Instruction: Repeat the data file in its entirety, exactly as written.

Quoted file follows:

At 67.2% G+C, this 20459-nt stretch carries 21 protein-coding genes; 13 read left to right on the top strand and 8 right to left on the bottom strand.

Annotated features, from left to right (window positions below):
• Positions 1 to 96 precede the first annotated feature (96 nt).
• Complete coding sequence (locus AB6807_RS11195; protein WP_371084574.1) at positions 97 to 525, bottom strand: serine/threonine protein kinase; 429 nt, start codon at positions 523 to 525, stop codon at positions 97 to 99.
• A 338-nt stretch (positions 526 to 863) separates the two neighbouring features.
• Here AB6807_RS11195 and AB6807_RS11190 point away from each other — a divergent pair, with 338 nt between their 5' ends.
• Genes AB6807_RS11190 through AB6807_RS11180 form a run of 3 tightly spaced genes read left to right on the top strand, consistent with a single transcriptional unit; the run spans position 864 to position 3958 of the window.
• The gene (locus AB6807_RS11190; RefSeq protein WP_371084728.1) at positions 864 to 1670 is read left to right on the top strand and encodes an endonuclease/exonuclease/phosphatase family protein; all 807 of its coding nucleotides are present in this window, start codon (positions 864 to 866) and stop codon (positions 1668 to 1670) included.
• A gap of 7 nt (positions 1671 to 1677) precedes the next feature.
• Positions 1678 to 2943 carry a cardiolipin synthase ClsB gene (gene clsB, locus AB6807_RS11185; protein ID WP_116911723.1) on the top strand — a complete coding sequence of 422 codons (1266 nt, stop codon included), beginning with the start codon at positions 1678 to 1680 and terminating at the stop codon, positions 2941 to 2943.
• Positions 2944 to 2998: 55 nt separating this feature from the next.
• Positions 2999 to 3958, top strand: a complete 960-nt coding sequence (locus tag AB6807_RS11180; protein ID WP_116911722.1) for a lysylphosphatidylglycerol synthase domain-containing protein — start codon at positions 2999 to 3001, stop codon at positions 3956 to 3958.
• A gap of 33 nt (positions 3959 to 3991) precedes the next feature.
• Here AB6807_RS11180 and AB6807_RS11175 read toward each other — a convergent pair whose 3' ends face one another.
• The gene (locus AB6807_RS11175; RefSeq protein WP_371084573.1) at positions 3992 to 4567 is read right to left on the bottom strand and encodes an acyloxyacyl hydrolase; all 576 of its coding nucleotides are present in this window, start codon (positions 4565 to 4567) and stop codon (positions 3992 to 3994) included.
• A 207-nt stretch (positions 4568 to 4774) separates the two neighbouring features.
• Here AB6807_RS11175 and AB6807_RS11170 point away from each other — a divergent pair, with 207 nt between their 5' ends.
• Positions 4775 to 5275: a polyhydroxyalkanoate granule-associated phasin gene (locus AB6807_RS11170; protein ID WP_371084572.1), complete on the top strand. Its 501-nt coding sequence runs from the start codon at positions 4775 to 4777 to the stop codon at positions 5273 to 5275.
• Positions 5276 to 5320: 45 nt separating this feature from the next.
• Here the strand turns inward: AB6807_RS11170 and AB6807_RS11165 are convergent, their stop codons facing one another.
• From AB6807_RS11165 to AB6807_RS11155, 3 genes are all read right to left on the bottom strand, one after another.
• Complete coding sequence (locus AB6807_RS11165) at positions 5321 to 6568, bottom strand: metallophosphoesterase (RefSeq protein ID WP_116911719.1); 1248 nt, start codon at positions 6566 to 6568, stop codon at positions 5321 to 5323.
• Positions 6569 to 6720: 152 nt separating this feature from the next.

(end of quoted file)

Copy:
At 67.2% G+C, this 20459-nt stretch carries 21 protein-coding genes; 13 read left to right on the top strand and 8 right to left on the bottom strand.

Annotated features, from left to right (window positions below):
• Positions 1 to 96 precede the first annotated feature (96 nt).
• Complete coding sequence (locus AB6807_RS11195; protein WP_371084574.1) at positions 97 to 525, bottom strand: serine/threonine protein kinase; 429 nt, start codon at positions 523 to 525, stop codon at positions 97 to 99.
• A 338-nt stretch (positions 526 to 863) separates the two neighbouring features.
• Here AB6807_RS11195 and AB6807_RS11190 point away from each other — a divergent pair, with 338 nt between their 5' ends.
• Genes AB6807_RS11190 through AB6807_RS11180 form a run of 3 tightly spaced genes read left to right on the top strand, consistent with a single transcriptional unit; the run spans position 864 to position 3958 of the window.
• The gene (locus AB6807_RS11190; RefSeq protein WP_371084728.1) at positions 864 to 1670 is read left to right on the top strand and encodes an endonuclease/exonuclease/phosphatase family protein; all 807 of its coding nucleotides are present in this window, start codon (positions 864 to 866) and stop codon (positions 1668 to 1670) included.
• A gap of 7 nt (positions 1671 to 1677) precedes the next feature.
• Positions 1678 to 2943 carry a cardiolipin synthase ClsB gene (gene clsB, locus AB6807_RS11185; protein ID WP_116911723.1) on the top strand — a complete coding sequence of 422 codons (1266 nt, stop codon included), beginning with the start codon at positions 1678 to 1680 and terminating at the stop codon, positions 2941 to 2943.
• Positions 2944 to 2998: 55 nt separating this feature from the next.
• Positions 2999 to 3958, top strand: a complete 960-nt coding sequence (locus tag AB6807_RS11180; protein ID WP_116911722.1) for a lysylphosphatidylglycerol synthase domain-containing protein — start codon at positions 2999 to 3001, stop codon at positions 3956 to 3958.
• A gap of 33 nt (positions 3959 to 3991) precedes the next feature.
• Here AB6807_RS11180 and AB6807_RS11175 read toward each other — a convergent pair whose 3' ends face one another.
• The gene (locus AB6807_RS11175; RefSeq protein WP_371084573.1) at positions 3992 to 4567 is read right to left on the bottom strand and encodes an acyloxyacyl hydrolase; all 576 of its coding nucleotides are present in this window, start codon (positions 4565 to 4567) and stop codon (positions 3992 to 3994) included.
• A 207-nt stretch (positions 4568 to 4774) separates the two neighbouring features.
• Here AB6807_RS11175 and AB6807_RS11170 point away from each other — a divergent pair, with 207 nt between their 5' ends.
• Positions 4775 to 5275: a polyhydroxyalkanoate granule-associated phasin gene (locus AB6807_RS11170; protein ID WP_371084572.1), complete on the top strand. Its 501-nt coding sequence runs from the start codon at positions 4775 to 4777 to the stop codon at positions 5273 to 5275.
• Positions 5276 to 5320: 45 nt separating this feature from the next.
• Here the strand turns inward: AB6807_RS11170 and AB6807_RS11165 are convergent, their stop codons facing one another.
• From AB6807_RS11165 to AB6807_RS11155, 3 genes are all read right to left on the bottom strand, one after another.
• Complete coding sequence (locus AB6807_RS11165) at positions 5321 to 6568, bottom strand: metallophosphoesterase (RefSeq protein ID WP_116911719.1); 1248 nt, start codon at positions 6566 to 6568, stop codon at positions 5321 to 5323.
• Positions 6569 to 6720: 152 nt separating this feature from the next.